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    Yeah right now I feel like the light is very harsh, but they had regular white bulbs in the breeder's brooder so [​IMG]. I might return the red bulb and get a 75w red bulb instead to see how that goes, I just don't like having the bright light on them all day, even if it does mean seeing them better [​IMG].

    Here's a pic of the brooder setup just for reference. The problem with raising the lamp is that...well...I can't, lol. This is a rented brooder and this is the setup I was given. I guess the babies will just have to regulate their own temperature until it's time to go down a bulb wattage.

    [​IMG]

    how I keep it warm
    [​IMG]

    and of course...the BEBEHS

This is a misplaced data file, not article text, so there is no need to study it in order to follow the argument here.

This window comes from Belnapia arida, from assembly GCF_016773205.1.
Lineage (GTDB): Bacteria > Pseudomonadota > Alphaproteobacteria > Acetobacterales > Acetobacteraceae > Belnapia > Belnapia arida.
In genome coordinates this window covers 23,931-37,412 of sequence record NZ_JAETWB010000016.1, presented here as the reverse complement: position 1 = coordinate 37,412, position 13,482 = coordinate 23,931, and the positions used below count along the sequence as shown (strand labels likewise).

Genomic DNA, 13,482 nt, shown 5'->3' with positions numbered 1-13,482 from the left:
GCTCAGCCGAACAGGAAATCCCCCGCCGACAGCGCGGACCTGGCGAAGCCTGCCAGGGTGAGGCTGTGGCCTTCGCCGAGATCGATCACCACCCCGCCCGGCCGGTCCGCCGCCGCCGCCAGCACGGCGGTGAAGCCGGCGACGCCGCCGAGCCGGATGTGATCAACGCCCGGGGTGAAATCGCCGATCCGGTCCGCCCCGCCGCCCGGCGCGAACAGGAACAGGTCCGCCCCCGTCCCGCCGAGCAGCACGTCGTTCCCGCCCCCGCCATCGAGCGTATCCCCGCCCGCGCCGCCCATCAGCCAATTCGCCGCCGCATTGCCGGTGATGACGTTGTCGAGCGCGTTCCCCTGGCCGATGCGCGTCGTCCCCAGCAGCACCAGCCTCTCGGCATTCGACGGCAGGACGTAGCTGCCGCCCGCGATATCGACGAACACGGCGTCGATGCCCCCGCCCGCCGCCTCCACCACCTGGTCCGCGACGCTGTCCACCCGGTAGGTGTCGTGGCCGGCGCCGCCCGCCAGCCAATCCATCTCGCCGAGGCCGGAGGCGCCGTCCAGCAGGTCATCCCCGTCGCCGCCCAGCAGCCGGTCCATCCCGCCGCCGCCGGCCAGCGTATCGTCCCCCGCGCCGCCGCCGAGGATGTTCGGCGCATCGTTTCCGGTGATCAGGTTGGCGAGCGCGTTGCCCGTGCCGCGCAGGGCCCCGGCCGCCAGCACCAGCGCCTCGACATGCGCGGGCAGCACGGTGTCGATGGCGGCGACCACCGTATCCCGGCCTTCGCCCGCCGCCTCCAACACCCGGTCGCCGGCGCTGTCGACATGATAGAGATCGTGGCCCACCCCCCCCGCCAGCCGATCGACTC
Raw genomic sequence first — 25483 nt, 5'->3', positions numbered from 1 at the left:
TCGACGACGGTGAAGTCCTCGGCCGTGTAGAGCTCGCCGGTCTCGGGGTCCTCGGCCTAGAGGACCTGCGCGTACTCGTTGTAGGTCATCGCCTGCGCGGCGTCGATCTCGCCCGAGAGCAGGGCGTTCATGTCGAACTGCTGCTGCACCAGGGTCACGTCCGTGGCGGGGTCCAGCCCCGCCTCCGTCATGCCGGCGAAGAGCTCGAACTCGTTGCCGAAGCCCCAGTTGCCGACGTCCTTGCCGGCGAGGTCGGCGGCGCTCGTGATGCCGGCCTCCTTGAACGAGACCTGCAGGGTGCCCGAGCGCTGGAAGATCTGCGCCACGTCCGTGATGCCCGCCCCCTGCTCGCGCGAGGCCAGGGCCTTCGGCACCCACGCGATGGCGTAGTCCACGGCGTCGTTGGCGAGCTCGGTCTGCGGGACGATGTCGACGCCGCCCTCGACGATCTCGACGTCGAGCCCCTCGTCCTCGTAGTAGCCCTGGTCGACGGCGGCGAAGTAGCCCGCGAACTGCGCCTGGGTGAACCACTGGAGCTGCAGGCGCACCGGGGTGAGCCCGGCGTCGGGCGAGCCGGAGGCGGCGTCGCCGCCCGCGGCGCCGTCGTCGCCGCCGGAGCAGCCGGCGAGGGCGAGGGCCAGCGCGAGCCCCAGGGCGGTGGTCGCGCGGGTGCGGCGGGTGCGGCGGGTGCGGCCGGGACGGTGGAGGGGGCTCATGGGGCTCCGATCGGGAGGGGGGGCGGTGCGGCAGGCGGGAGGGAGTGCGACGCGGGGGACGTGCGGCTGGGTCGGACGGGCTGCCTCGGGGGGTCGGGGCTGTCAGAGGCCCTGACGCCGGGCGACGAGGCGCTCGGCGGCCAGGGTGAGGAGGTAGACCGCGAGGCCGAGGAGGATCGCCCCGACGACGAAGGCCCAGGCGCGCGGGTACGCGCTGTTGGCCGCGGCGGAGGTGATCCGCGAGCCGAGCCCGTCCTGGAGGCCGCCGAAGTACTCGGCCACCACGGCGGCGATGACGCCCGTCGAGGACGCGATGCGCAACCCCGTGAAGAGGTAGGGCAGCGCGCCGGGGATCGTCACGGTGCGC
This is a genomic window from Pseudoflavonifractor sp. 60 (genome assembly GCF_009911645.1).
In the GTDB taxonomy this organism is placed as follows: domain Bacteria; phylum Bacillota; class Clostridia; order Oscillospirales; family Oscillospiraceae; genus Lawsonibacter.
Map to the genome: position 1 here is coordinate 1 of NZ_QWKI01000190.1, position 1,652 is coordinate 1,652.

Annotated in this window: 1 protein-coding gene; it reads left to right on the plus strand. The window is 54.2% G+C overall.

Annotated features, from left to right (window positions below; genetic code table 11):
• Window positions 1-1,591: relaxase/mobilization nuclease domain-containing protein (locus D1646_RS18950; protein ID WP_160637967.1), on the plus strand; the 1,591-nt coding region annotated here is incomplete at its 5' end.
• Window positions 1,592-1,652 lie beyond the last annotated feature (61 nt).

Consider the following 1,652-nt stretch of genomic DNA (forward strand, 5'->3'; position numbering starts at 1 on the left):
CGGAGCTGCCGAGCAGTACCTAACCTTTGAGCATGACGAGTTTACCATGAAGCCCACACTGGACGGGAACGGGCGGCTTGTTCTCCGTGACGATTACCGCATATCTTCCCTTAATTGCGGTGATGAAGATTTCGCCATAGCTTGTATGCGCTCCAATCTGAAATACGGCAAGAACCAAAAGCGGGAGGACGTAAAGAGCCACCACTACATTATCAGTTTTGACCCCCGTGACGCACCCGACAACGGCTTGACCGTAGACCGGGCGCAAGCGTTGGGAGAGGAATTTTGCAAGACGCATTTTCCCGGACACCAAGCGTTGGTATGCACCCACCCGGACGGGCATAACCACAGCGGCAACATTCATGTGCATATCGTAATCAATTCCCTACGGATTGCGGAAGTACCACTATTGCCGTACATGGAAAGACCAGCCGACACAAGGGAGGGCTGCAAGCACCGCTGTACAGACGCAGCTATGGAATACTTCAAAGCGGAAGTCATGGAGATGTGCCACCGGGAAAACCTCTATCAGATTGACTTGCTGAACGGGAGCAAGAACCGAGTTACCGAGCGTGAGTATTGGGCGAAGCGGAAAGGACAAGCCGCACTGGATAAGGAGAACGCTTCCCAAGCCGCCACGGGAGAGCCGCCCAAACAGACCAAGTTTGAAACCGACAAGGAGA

[​IMG]
     
  10. Sunny Side Up

    Sunny Side Up Count your many blessings...

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    Loxahatchee, Florida
    I watch my chicks rather than the thermometer. As long as they are acting well, bip-bopping around about their birdy business, I figure they're comfortable enough. If they stay huddled under the light they must be too cold. If they crowd to the opposite side, it's too hot. If they move in & out of the light and all about the box, cheeping happily but not yeeping in protest, it must be just right. I use a clamp lamp or a desk lamp with a regular 60-watt bulb. A thermometer is a good tool to have to see what temp you've got, but I don't find it necessary. I put the light on one side of the box so they have a variety of temps to move about in. That's what they do with a Mama hen, they cuddle with her for a while until they're warm, then venture out & away for a while to eat & explore.

    But especially in your cool damp climate, you probably want to have an enclosed brooder box to prevent drafts.